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The Raveled Sleave of Care

Updated: May 5

MACBETH by William Shakespeare

by Elizabeth Faris



The Ghost of Banquo ~ Gustav Dore



Macbeth (1606) is William Shakespeare's incomparable double act: if we, the spectators, are to grapple with the hero and the daggers of his conscience, we must likewise be prepared to feel grudging concern for his lady at the washbasin, for the proceeds of her latent anxiety are but an echo of his more freely expressed. In portraying each of their singular reactions to a mutual act of villainy, the playwright leads us in a graphic probe through the grisly entrails of guilt.

This two-pronged approach seems apt indeed for unpicking the intricacies of this most insidious of human emotions. For what source of anxiety is more famous for provoking in the subject the urge to compartmentalize? And yet, as with any flesh wound, guilt is our ally. Its pangs are meant to alert us to the deeper, more lasting consequences of our misdeeds. We can either acknowledge them and try to deal with them constructively, or we can allow them to fester into malignancy through neglect. Such is the choice faced by the Macbeths in the wake of their decision to bypass fate and murder Duncan in order to steal his crown: in Freudian terms, where he wrestles with the cautions of conscience as a regulating function of Ego, she promptly dismisses them to the obscurity of Id.

The setting for this dive deep into the human psyche is suitably Gothic. In the dead of night, amid a ‘hurly-burly’ of thunder and lightning, three withered hags “that look not like th’inhabitants of the earth.” (I, iii, 41) are met by two Scottish thanes fresh from the field of combat. Glamis, in particular -- flushed with the accolades of his peers and bursting with his own potential -- is primed for their prediction of more of the same. So when they hail him not only by his existing title, but equally those of 'Cawdor' and 'King', he presses them hard to elaborate. It is the prophecy of his dreams, and yet even he cannot deny that "this supernatural soliciting/Cannot be ill, cannot be good" ((I, iii, 130-131). It seems that beneath the embers of anticipation lurks a stultifying dread that any path to fruition is bound to be bloody.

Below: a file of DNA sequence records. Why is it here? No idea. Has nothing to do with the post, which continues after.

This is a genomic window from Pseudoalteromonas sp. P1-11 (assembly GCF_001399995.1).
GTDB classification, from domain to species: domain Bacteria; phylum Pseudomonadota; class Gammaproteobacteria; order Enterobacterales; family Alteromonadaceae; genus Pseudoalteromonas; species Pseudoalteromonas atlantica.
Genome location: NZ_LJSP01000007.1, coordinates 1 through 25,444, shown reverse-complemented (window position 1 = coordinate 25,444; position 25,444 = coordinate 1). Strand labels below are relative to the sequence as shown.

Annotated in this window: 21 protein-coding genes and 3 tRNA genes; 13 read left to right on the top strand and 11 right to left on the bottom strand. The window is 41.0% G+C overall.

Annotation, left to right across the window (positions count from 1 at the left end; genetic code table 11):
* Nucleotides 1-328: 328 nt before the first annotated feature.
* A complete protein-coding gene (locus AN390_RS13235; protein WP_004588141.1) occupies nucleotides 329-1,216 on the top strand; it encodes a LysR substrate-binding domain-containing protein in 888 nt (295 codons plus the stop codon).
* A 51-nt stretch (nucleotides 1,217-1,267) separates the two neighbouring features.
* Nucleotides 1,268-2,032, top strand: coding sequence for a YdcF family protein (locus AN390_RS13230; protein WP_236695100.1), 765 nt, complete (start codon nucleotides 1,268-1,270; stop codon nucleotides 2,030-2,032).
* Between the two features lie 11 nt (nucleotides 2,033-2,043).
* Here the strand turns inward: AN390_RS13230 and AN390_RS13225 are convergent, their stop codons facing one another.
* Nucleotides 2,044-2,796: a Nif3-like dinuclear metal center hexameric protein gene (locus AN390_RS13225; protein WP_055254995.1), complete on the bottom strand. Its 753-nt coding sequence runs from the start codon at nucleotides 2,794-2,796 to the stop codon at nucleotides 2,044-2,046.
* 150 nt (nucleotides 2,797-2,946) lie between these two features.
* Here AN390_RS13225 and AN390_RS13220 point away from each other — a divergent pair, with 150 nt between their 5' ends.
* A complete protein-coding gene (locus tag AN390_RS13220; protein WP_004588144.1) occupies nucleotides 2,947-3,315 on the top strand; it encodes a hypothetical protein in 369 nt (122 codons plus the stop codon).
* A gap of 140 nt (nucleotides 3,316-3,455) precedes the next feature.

Of course, it's the classic tug-of-war between a heart that wants so desperately to believe and a head that can't help but foresee the unhappy consequences. And indeed, for Macbeth it is a critical moment of reckoning. We have to wonder why, then, in his very next breath, he chooses to shirk it: “if chance will have me king, why chance may crown me/Without my stir.” (ll. 142-143) Surely this is nothing more than idle euphemism from one whose desire is soon to eclipse his better judgement. Unfortunately, any such attempt to sidestep an habitual urge to equivocate and let bolder appetites prevail will come at a cost, for half-acknowledged guilt is an active culture that breeds of its own accord. It will soon see our protagonist hopelessly ensconced.

His partner in crime, meanwhile, is of a very different species. Lady Macbeth casts a cool eye over this petri dish of accountability and deems it disadvantageous to her aims. Instead, her response to the witches' prediction is so ardently focused that one might even suspect it of being rehearsed. She shows no remorse for her flagrant greed -- no emotion whatever beyond a kind of half-contained euphoria at the prospect of vicarious power tempered by a stiff resolve not to allow her husband’s indecision to stand in its way. For she fears him to be “too full of the milk of human kindness” (I, v, 16) to snatch the reins from destiny as she has already decided he must, claiming for her part that she would sooner pluck her own babe's boneless gums from her nipple and dash its brains out (I, vii, 57-58) than allow such infirmity any purchase on herself. It's almost as if her womanly capacity for lactation with its concomitant impulse for nurturing is the very reason she would spurn it: in compensating for her suppressed desire for the agency of a man, she seems determined to deny any feminine instinct that might jeopardize her resolve. And rather than acknowledge the angst this has got to inspire, she prefers to pour the poison of her thwarted animus into her husband’s ear in the hope of bending him to her will.